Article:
At the request of Gerry Myerson, here is what I understand.
As $n^2=1$ modulo $n^2-1$, the multiplication by $n$ graph on $m=n^2-1$ vertices as defined in the question is formed
1) First, of isolated points which satisfy $nx=x$, or equivalently $(n+1)|x$, of which there are $n-1$. These are the $n-1$ initial point of each "cusps" (a "cusp" is a group of $n+1$ consecutive points on the circle starting with a point congruent to 0 modulo $n+1$).
2) Second, of bi-directional edges relating a pair of points. Now, if $x=y+k(n+1)$ with $0\leq y\leq n$, then $nx=ny+k+kn=ny+k(n+1)=-y+(k+y)(n+1)$ so each point in the $n+1$ terms are linked to a different group.
This entirely explains the nice display when $m=n^2-1$. If $m<n^2-1$, then $(n-1)(n+1)>m$, so there can be no periodicity of the form above.
Now, how about the assertion that when $m$ is large with respect to $n$, we do see $n-1$ "cusps"? The slopes of two consecutive edges (corresponding to $nx$ and $n(x+1)$) are increasing. Visually, if you incrementally increase slopes of lines, this draws the convex envelope of a cusp (people who know more than me about geometry, that is to say people who know anything at all, will tell us the equation of the cusp drawn in this way). Whence the cusps. When will the cusps be dark (almost vertical slope)? When the edges are close to diameters. And when will that be? When $nx$ is close to $x+m/2$. If that is the case, then $n(x+m/(n-1))$ will also be close to $x+m/(n-1)+m/2$. So we see $n-1$ maximally dark cusps (and likewise one can count the relatively darker cusps by cutting the circle in 3, 4 etc. and translate in terms of congruences).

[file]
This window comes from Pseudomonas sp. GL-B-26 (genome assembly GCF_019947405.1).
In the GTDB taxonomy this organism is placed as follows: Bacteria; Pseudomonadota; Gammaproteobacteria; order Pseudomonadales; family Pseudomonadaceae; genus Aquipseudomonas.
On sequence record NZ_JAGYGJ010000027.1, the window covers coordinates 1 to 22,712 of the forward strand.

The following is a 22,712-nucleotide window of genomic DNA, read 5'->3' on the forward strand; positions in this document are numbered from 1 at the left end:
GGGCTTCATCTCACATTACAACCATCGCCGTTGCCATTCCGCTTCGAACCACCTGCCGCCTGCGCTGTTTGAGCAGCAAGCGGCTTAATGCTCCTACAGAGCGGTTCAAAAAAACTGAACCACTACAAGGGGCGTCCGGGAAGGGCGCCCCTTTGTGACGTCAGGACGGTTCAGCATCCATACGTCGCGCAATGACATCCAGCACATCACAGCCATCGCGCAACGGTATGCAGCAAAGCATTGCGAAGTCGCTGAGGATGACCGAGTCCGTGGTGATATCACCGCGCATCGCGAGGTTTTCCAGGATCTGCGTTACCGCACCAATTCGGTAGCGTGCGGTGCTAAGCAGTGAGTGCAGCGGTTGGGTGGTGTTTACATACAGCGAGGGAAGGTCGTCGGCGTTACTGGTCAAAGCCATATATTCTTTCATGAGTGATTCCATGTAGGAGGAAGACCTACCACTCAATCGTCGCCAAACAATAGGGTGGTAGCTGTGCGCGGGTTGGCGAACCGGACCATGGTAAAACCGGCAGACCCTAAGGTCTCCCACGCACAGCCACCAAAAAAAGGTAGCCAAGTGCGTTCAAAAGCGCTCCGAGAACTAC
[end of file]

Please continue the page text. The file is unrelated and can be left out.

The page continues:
Putting everything together, if $m$ is large, we see $n-1$ dark cusps, if $m=(n-1)(n+1)$ we see $n-1$ grouping shuffled by multiplication by $n$ and this periodicity can not occurred if $m<(n-1)(n+1)$. So yes, $n^2-1$ is the first instance in which the ultimate pattern unambiguously appear.